You’ll learn to double park, even though you loathe those who do so and create the traffic backlogs. Sometimes tranisto blows his whistle, sometimes he starts giving you a ticket, or removing your plate, and sometimes he does nothing. Pick your spots, keep a passenger in your car who knows where to find you, and be quick. The vehicle you’re blocking will on balance be patient, since the driver was probably double parking an hour earlier. When parking close to a corner, the key is to do so on a street where cars can only turn in the other direction so there’s no chance of you getting clipped. You’re not supposed to do it, but most often it’s overlooked. However, if you’re close to the corner of a street onto which bus traffic turns, watch out because the bus won’t be able to make the turn, and transito will do whatever he can to remove your vehicle. Don’t worry much about barely making it into a parking spot, because Oaxacans seem to have a knack for getting out of small spaces. Watch for driveways since sometimes they’re pretty hard to see. In parking lots, take note of early closing hours.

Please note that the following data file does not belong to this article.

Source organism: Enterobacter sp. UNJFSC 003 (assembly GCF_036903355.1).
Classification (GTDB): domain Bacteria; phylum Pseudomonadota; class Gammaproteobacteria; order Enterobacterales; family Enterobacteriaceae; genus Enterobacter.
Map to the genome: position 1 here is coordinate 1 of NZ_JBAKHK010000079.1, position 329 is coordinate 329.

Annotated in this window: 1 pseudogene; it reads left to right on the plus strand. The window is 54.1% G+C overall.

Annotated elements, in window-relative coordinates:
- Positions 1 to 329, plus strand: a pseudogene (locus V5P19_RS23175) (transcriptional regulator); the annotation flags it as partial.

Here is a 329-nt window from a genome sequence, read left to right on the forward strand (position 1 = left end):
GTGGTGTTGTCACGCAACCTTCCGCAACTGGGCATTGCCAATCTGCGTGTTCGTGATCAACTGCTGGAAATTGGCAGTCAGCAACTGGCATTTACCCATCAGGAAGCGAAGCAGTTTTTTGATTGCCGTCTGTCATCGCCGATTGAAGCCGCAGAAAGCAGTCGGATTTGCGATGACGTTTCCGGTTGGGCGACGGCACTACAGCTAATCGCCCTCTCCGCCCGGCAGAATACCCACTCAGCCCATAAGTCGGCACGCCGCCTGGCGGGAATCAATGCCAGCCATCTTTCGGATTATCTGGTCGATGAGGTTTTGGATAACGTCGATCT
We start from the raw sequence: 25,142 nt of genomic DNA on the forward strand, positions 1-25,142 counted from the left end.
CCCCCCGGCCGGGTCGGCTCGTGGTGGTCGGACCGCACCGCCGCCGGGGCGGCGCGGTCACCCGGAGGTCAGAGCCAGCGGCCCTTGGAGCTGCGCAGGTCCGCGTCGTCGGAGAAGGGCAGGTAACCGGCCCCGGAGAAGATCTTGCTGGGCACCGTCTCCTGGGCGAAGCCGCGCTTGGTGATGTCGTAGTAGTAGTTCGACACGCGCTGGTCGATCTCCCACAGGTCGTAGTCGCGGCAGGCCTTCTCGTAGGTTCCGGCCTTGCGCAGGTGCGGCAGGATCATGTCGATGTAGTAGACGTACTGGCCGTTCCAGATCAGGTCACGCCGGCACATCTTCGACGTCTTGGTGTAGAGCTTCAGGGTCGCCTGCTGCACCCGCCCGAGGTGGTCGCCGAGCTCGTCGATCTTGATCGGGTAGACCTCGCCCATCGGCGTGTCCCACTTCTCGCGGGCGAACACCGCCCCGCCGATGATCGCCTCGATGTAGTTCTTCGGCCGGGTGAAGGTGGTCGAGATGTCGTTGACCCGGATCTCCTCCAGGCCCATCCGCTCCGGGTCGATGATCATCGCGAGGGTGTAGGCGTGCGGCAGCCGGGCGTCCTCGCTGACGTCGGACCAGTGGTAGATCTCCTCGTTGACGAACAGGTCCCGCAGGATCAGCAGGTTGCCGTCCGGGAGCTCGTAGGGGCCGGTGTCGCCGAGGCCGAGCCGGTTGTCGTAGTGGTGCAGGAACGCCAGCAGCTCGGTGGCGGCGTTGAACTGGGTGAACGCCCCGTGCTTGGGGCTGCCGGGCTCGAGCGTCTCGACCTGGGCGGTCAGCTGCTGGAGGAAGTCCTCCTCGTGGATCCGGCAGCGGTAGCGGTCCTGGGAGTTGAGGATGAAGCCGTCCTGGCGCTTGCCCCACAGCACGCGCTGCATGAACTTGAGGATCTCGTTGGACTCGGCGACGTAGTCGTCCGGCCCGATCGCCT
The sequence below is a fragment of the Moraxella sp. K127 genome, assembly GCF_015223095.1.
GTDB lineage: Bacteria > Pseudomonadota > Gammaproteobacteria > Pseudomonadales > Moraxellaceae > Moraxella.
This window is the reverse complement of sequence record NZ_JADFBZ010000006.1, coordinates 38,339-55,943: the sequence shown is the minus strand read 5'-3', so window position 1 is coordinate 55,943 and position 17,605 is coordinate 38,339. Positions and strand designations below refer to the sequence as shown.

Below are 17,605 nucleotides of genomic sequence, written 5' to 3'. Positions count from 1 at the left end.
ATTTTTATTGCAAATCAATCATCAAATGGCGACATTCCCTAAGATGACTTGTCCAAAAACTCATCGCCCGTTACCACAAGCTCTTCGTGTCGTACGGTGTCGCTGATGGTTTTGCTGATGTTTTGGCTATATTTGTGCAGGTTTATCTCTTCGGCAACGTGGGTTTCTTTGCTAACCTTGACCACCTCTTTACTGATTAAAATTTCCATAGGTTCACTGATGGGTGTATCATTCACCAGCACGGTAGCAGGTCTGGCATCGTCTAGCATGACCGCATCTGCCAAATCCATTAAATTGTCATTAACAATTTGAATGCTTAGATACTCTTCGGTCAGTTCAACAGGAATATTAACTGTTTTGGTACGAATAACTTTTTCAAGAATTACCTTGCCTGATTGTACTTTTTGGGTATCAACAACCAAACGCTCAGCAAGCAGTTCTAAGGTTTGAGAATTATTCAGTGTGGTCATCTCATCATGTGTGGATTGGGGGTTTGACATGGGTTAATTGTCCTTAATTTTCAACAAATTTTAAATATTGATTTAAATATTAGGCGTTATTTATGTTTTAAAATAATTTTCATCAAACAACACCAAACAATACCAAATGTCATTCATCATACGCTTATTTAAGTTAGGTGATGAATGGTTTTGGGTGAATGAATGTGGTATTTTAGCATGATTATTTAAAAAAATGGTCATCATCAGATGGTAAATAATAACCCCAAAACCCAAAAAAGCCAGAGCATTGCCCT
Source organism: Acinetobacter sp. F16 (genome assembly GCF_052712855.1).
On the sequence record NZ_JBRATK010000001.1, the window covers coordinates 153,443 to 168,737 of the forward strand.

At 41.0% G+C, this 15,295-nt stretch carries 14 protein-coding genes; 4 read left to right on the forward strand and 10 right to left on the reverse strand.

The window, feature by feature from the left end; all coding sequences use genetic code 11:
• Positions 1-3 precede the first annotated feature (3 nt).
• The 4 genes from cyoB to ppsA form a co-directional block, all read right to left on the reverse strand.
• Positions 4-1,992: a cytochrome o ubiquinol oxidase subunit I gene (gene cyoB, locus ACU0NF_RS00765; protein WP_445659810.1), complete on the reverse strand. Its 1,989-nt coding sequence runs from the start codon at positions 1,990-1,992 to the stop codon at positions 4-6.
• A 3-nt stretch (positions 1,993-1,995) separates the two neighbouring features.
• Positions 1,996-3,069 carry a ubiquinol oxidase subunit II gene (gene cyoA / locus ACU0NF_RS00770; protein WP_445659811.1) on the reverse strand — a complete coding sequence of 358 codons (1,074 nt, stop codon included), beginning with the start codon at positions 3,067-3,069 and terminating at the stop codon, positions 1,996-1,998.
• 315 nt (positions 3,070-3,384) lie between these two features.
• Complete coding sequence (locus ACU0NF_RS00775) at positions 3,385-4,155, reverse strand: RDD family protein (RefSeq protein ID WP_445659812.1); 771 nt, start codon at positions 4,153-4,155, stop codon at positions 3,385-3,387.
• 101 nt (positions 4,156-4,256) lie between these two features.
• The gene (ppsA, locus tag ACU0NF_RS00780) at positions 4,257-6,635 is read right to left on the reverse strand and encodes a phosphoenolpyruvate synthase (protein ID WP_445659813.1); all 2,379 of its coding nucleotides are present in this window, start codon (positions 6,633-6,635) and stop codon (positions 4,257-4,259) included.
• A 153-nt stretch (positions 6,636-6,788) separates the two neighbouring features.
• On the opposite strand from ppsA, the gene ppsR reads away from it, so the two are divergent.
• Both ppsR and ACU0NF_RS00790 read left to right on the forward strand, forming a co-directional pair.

I don’t know the city speed limits, nor do the vast majority of Oaxacans. Topes (speed bumps) will dictate your speed, as will the driver behind you. Regarding the former, sometimes they’re marked and sometimes they’re not. Notice the number of repair shops for tires and springs, and signs for alignment and balancing. Attack the topes slowly, and if possible on an angle. Highways often have speed limits marked, but gauge your speed as you would in the city. While the toll-road warns of radar in operation, the only place I’ve ever seen it is on the road from Acapulco to Mexico City. However, you can be pulled over without radar, the fine is very stiff, you’d better have cash on hand, and recall that there’s no presumption of innocence.
In Oaxaca to get a drivers’ license there is no road test or eye exam. You either take a written test or pay someone a bit of money, a very common practice.
Alvin Starkman received his Masters in Social Anthropology in 1978. After teaching for a few years he attended Osgoode Hall Law School in Toronto, thereafter embarking upon a career as a litigator until 2004. Alvin now resides in Oaxaca, where he writes, leads small group tours to the villages, markets, ruins and other sites, is a consultant to film production companies, and operates Casa Machaya Oaxaca Bed & Breakfast (http://www.oaxacadream.com) .